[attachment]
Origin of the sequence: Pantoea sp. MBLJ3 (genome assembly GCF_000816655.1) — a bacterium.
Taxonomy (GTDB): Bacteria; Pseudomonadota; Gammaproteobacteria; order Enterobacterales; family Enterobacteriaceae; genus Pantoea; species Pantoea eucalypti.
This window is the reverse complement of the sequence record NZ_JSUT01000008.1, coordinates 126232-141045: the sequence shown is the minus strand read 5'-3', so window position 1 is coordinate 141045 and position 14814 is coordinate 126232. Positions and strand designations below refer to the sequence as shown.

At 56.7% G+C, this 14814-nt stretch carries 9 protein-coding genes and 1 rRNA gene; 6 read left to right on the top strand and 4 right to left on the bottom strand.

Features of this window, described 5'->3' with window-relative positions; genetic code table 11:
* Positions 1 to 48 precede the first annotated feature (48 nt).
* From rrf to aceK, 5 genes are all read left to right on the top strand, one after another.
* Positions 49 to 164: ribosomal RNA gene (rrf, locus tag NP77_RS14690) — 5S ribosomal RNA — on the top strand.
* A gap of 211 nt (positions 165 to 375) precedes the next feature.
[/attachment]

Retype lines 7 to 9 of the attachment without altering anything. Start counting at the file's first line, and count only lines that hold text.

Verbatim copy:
* From rrf to aceK, 5 genes are all read left to right on the top strand, one after another.
* Positions 49 to 164: ribosomal RNA gene (rrf, locus tag NP77_RS14690) — 5S ribosomal RNA — on the top strand.
* A gap of 211 nt (positions 165 to 375) precedes the next feature.